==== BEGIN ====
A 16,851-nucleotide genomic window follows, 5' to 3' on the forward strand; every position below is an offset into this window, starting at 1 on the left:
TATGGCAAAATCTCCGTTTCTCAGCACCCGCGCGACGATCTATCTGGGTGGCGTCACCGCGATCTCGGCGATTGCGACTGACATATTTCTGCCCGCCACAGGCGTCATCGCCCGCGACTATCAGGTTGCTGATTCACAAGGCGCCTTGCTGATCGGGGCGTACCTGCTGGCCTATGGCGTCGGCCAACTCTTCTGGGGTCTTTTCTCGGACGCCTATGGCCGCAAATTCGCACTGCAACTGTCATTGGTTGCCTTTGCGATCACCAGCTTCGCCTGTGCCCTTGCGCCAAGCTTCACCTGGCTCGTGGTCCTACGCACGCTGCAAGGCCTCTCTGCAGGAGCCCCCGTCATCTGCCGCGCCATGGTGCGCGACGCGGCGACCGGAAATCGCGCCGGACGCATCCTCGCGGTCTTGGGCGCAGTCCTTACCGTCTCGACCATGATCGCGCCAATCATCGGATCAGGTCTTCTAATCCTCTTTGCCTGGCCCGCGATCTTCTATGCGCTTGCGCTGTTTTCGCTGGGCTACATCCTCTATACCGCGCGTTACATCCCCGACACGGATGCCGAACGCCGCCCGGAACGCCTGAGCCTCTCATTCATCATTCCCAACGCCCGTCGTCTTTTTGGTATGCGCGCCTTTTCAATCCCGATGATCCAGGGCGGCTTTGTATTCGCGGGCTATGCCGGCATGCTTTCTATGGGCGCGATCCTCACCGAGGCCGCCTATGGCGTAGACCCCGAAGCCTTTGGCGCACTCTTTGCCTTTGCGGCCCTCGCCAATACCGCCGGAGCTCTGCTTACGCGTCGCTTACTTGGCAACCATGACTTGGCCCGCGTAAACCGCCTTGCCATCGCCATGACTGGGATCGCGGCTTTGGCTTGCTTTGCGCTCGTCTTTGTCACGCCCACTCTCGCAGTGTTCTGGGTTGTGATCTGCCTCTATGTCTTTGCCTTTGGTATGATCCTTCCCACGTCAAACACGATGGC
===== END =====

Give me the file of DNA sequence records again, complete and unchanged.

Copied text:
A 16,851-nucleotide genomic window follows, 5' to 3' on the forward strand; every position below is an offset into this window, starting at 1 on the left:
TATGGCAAAATCTCCGTTTCTCAGCACCCGCGCGACGATCTATCTGGGTGGCGTCACCGCGATCTCGGCGATTGCGACTGACATATTTCTGCCCGCCACAGGCGTCATCGCCCGCGACTATCAGGTTGCTGATTCACAAGGCGCCTTGCTGATCGGGGCGTACCTGCTGGCCTATGGCGTCGGCCAACTCTTCTGGGGTCTTTTCTCGGACGCCTATGGCCGCAAATTCGCACTGCAACTGTCATTGGTTGCCTTTGCGATCACCAGCTTCGCCTGTGCCCTTGCGCCAAGCTTCACCTGGCTCGTGGTCCTACGCACGCTGCAAGGCCTCTCTGCAGGAGCCCCCGTCATCTGCCGCGCCATGGTGCGCGACGCGGCGACCGGAAATCGCGCCGGACGCATCCTCGCGGTCTTGGGCGCAGTCCTTACCGTCTCGACCATGATCGCGCCAATCATCGGATCAGGTCTTCTAATCCTCTTTGCCTGGCCCGCGATCTTCTATGCGCTTGCGCTGTTTTCGCTGGGCTACATCCTCTATACCGCGCGTTACATCCCCGACACGGATGCCGAACGCCGCCCGGAACGCCTGAGCCTCTCATTCATCATTCCCAACGCCCGTCGTCTTTTTGGTATGCGCGCCTTTTCAATCCCGATGATCCAGGGCGGCTTTGTATTCGCGGGCTATGCCGGCATGCTTTCTATGGGCGCGATCCTCACCGAGGCCGCCTATGGCGTAGACCCCGAAGCCTTTGGCGCACTCTTTGCCTTTGCGGCCCTCGCCAATACCGCCGGAGCTCTGCTTACGCGTCGCTTACTTGGCAACCATGACTTGGCCCGCGTAAACCGCCTTGCCATCGCCATGACTGGGATCGCGGCTTTGGCTTGCTTTGCGCTCGTCTTTGTCACGCCCACTCTCGCAGTGTTCTGGGTTGTGATCTGCCTCTATGTCTTTGCCTTTGGTATGATCCTTCCCACGTCAAACACGATGGC